Friday, 19 April 2013


“Work is either fun or drudgery. It depends on your attitude. I like fun.” - Colleen C. Barrett

I am in Brisbane for work and it has been good to enjoy some very pleasant Northern Australian autumn weather with lovely sunshine, warmth (27˚C maximum today), and not a whisper of a wind. Meanwhile back in Melbourne there was windy, cool conditions (18˚C) and definitely not as pleasant as in Brisbane. Not that I got to enjoy the weather much, but at least it was to be able to walk out at lunchtime in between meetings and of course in the afternoon and evening.

Brisbane is a port and the capital of Queensland, Australia, and the nation's third largest city. It lies astride the Brisbane River on the southern slopes of the Taylor Range, 19 km above the river’s mouth at Moreton Bay. The site, first explored in 1823 by John Oxley, was occupied in 1824 by a penal colony, which had moved from Redcliffe (35 km northeast). The early name, Edenglassie, was changed to honour Sir Thomas Brisbane, former governor of New South Wales, when the convict settlement was declared a town in 1834. Officially, freemen could not settle within 80 km of the colony until its penal function was abandoned in 1839, but this ban proved ineffective.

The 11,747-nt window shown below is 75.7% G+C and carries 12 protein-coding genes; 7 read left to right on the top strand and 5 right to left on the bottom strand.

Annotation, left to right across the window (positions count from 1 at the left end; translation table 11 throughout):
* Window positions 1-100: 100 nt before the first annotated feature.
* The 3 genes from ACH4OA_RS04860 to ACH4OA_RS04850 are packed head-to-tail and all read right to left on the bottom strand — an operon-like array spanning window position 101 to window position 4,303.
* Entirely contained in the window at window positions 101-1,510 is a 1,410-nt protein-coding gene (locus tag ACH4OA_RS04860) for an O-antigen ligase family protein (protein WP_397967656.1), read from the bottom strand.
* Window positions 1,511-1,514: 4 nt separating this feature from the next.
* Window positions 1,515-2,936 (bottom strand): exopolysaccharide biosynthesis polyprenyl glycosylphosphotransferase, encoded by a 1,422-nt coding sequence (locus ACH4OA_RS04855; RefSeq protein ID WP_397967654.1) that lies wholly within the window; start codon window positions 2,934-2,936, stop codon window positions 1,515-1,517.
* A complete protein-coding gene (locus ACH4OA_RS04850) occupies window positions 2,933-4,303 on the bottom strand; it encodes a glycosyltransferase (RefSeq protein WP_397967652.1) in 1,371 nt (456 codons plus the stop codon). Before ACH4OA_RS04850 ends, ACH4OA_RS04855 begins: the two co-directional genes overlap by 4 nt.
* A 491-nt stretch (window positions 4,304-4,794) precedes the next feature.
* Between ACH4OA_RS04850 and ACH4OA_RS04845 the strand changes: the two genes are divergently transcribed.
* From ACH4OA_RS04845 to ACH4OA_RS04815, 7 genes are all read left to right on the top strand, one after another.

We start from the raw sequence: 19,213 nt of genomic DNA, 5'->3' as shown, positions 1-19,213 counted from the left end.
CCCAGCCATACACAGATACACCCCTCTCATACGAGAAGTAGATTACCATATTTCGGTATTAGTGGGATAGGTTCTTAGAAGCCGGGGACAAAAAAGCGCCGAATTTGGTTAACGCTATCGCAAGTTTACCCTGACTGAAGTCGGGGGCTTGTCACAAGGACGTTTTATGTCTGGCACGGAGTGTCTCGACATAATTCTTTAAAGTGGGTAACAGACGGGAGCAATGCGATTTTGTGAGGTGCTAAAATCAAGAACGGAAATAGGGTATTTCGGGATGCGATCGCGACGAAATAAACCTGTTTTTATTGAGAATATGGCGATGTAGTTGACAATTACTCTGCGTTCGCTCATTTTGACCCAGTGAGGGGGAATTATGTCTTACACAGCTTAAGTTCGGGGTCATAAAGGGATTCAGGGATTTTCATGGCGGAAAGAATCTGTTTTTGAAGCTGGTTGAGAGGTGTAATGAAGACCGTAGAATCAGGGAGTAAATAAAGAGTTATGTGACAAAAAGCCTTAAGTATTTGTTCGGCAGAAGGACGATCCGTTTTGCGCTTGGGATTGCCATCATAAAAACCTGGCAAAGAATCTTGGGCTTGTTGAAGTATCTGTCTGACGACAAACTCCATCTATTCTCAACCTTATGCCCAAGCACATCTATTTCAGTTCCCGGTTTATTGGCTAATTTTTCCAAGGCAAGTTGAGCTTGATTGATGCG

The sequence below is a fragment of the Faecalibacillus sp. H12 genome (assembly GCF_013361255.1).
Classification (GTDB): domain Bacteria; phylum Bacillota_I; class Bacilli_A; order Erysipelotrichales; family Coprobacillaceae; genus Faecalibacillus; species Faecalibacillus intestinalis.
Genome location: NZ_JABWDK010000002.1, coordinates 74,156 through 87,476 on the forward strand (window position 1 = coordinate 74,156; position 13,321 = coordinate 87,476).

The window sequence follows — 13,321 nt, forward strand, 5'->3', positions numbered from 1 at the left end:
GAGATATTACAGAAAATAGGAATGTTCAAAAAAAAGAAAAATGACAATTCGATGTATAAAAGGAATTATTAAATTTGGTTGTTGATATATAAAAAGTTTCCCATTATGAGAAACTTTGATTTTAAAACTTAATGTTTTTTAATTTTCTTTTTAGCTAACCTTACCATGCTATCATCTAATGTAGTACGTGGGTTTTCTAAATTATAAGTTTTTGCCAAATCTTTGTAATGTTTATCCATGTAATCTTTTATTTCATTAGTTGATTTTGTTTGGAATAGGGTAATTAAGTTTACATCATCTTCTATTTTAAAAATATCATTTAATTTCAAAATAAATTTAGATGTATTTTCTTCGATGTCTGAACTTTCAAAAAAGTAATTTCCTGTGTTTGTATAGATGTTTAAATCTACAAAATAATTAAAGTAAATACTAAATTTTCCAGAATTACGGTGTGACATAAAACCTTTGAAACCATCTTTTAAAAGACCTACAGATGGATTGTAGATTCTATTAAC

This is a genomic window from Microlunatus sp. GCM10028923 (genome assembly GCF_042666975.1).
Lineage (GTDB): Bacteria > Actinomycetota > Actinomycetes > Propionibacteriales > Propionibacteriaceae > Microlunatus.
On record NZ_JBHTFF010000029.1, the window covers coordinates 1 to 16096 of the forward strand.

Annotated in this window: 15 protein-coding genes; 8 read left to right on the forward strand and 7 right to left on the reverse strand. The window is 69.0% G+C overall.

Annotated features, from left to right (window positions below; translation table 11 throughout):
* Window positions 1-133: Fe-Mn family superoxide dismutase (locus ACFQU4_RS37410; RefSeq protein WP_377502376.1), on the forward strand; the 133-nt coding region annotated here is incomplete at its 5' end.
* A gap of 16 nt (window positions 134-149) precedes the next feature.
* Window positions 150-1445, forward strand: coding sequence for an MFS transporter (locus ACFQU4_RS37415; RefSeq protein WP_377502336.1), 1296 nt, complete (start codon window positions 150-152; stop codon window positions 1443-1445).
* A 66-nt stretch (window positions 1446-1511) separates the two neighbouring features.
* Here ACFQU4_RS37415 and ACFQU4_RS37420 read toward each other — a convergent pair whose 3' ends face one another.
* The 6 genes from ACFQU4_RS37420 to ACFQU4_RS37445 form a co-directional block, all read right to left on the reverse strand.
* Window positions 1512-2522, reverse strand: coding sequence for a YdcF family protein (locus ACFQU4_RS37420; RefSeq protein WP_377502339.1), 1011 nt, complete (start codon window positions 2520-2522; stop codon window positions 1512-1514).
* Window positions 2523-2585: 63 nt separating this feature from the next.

A short-lived rivalry for eminence with the town of Cleveland was ended when the latter’s wharves burned in 1854, allowing Brisbane to become the leading port. Proclaimed a municipality in 1859, it became the capital of newly independent Queensland that same year. Gazetted a city in 1902, it was joined during the 1920s with South Brisbane to form the City of Greater Brisbane. Its municipal government, headed by a lord mayor, holds very broad powers. The Brisbane statistical division, including the cities of Ipswich and Redcliffe, has close economic and social ties to the city.

Brisbane is the hub of many rail lines and highways, which bring produce from a vast agricultural hinterland stretching west to the Eastern Highlands, the Darling Downs, and beyond. The city’s port, which can accommodate ships of 34,000 tons, exports wool, grains, dairy products, meat, sugar, preserved foods, and mineral sands. The metropolitan area, also industrialised with more than half of the state’s manufacturing capacity, has heavy and light engineering works, food-processing plants, shipyards, oil refineries, sawmills, and factories producing rubber goods, automobiles, cement, and fertiliser.

The city, the halves of which are connected by several bridges and ferries, is the site of the University of Queensland at St. Lucia (1909), Griffith University (1971), Parliament House (1869), the state museum (1855) and art gallery (1895), Anglican and Roman Catholic cathedrals, and many parks and gardens. Water is supplied from Lake Manchester, the Mount Crosby Weir, and the Somerset Dam. Oil is piped from wells at Moonie (West) and at Roma (Northwest), which also supplies natural gas. The population of the greater Brisbane area is currently just over two million people.

1 comment:

  1. ... I spent an amazing few days in Brisbane way back in the mid-80's. I would LOVE to return, maybe one day?